The Morning Report
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The San Diego Unified School Board approved its 2014-2015 budget Tuesday. In it is $200,000 to extend the life of a pilot program that gave free city bus passes to students in some inner city schools.
The school board decided to move forward where the city took a step back. At the outset, the bus passes were billed as a school attendance booster; if low-income kids have access to transit they’ll be more likely to make it to school. But the majority of program participants had stellar attendance to begin with.
The City Council said it couldn’t include the passes in next year’s budget because the data – or lack thereof – couldn’t prove the program’s success. The city had kicked in $200,000 for the first year of the program.
But bureaucratic delays meant many students didn’t get their passes until January or later. Program organizers had little data to present by the time the city was drafting its budget.
“The reason why they didn’t see anything is because we were still collecting the data,” said Bill Oswald, a consultant with The Global Action Research Center who was hired to study the program. “So in my mind, it was just a way of giving up on the commitment they made earlier.”
Councilwoman Marti Emerald said she’s open to funding the program again in future city budgets. A spokesman for Emerald sent this statement:
“Marti supports kids getting to and from school safely and their involvement in extracurricular activities. Last year she voted to fund the pilot project to help get funding for the program, which included funds for bus passes and the study. She is currently waiting for the study’s final report.”
San Diego schools Superintendent Cindy Marten said she’s funding the program this year because it deserves a fair shake.
“The reason why we need to fund it is so we can start (on) day one (in) September so we have a full school year to do it,” Marten said. “But initial data is showing positive gains.”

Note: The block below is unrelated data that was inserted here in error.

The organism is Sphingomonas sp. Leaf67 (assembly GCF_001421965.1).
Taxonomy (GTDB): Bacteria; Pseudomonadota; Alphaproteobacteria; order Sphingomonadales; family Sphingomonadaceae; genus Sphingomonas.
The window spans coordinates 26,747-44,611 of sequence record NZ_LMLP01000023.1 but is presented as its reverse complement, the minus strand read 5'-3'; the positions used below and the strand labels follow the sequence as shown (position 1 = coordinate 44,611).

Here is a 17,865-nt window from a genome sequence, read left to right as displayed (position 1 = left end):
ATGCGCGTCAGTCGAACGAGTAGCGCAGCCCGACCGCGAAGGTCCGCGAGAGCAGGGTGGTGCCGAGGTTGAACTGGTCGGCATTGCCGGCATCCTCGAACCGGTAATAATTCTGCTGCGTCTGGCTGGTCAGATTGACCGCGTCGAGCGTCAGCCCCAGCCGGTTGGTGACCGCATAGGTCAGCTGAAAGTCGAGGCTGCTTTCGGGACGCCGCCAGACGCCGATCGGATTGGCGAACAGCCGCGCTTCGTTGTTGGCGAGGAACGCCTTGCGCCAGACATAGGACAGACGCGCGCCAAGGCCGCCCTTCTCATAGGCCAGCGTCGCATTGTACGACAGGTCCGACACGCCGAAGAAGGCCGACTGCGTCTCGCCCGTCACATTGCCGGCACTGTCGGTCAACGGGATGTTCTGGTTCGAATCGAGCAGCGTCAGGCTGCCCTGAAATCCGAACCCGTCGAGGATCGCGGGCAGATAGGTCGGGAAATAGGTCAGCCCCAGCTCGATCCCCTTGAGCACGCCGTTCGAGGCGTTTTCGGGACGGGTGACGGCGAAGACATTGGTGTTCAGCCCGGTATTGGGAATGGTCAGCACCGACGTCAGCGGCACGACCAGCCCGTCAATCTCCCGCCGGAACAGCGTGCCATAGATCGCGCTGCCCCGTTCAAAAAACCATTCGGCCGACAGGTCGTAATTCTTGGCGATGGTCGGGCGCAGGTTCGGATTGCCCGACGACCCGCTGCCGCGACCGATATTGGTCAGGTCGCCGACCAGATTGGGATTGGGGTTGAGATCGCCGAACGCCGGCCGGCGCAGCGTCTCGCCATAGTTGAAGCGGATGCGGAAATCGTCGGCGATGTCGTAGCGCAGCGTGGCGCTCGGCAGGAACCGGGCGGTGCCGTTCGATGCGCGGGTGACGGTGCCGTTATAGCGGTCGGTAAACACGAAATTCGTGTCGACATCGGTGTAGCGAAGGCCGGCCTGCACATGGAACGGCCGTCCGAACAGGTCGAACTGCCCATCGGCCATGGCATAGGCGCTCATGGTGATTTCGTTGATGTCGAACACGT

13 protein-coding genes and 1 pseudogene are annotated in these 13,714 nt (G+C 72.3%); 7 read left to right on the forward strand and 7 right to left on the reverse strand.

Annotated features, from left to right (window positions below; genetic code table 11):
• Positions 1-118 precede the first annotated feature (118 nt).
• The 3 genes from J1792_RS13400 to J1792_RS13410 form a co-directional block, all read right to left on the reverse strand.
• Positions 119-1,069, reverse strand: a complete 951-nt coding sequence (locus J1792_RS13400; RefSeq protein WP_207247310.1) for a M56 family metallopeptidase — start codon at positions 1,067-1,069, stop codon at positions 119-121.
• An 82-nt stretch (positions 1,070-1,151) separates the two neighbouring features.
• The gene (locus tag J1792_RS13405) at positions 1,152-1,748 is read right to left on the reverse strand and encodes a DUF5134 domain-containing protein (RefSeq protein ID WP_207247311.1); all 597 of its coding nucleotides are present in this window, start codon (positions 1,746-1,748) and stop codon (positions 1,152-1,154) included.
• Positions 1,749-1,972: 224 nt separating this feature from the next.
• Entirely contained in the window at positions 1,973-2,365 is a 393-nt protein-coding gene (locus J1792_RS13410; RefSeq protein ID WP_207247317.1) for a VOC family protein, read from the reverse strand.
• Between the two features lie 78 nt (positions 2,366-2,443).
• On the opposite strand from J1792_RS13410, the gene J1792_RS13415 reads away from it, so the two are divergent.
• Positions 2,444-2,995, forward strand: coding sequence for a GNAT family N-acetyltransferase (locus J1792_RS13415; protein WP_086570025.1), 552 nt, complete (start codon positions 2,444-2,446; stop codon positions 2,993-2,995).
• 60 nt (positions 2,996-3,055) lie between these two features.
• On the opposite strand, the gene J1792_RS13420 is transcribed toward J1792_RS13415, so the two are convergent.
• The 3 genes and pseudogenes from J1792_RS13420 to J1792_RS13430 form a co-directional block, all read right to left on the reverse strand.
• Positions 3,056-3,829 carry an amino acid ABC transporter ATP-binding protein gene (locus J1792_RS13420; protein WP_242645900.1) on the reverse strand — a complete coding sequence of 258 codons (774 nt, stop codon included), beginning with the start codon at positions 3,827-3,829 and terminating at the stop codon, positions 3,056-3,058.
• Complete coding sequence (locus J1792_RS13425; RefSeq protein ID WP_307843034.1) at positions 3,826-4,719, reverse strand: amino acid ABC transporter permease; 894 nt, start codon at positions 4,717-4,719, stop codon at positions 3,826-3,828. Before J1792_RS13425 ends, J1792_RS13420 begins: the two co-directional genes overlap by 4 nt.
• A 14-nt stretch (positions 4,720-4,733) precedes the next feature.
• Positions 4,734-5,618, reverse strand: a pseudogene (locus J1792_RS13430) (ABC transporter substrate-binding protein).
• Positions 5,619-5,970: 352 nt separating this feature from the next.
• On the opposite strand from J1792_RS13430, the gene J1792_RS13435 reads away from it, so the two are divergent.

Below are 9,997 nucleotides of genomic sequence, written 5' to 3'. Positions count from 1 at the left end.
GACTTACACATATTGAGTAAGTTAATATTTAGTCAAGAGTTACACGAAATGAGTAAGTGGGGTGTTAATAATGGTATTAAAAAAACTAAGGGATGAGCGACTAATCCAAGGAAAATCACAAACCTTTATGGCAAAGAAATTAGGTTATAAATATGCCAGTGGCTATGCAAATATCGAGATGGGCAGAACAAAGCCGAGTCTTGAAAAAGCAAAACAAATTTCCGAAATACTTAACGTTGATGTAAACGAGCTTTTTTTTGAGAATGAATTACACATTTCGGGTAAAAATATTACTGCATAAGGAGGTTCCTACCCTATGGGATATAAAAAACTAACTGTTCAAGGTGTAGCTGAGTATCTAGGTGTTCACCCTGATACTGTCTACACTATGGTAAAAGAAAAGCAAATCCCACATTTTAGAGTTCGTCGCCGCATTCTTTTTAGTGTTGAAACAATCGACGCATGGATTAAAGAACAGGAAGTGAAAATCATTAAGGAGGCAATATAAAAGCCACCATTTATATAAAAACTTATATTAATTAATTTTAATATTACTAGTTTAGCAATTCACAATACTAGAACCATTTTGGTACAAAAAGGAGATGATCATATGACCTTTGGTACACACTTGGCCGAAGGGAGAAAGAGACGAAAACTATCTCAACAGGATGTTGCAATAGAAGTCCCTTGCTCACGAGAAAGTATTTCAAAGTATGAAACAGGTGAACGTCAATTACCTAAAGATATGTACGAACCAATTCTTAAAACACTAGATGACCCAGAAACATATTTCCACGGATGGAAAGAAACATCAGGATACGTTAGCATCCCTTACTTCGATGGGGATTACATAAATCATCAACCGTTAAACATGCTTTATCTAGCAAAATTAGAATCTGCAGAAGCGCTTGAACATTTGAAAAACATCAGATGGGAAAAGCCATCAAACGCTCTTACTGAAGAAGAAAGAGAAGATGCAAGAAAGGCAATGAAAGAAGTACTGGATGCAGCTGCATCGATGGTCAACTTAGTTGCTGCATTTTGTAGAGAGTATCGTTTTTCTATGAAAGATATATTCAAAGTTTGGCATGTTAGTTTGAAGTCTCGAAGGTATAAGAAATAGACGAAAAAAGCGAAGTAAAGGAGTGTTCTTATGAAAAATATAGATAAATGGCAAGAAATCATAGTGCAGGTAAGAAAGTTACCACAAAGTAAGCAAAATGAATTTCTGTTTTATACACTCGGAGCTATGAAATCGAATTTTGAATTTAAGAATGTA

Oswald’s mid-term report shows students with the passes had more time to work on homework, were more likely to participate in extracurricular activities such as tutoring and sports and were able to avoid unsafe areas because they didn’t have to walk home.
The percentage of pass-holders who witnessed crime decreased from 25 percent at the beginning of the program to 7 percent in March. Smaller – but significant – drops were also seen in the percentage of students who were victims of crime or experienced bullying.
And Oswald said the jury is still out on attendance gains. He’s awaiting district data he said could show students with the passes were more often making it to school on time, thus increasing attendance during the first period.
A City Heights-based resident leadership group called Improving Transportation in City Heights is spearheading the program. Last year it divvied out 1,000 passes to principals at San Diego, Lincoln, Hoover and Crawford high schools. The principals then selected a group of students based on family income and their homes’ distance from school and placed them in a random drawing for the passes.
The group is seeking additional funding from the state and county to expand the program to other schools.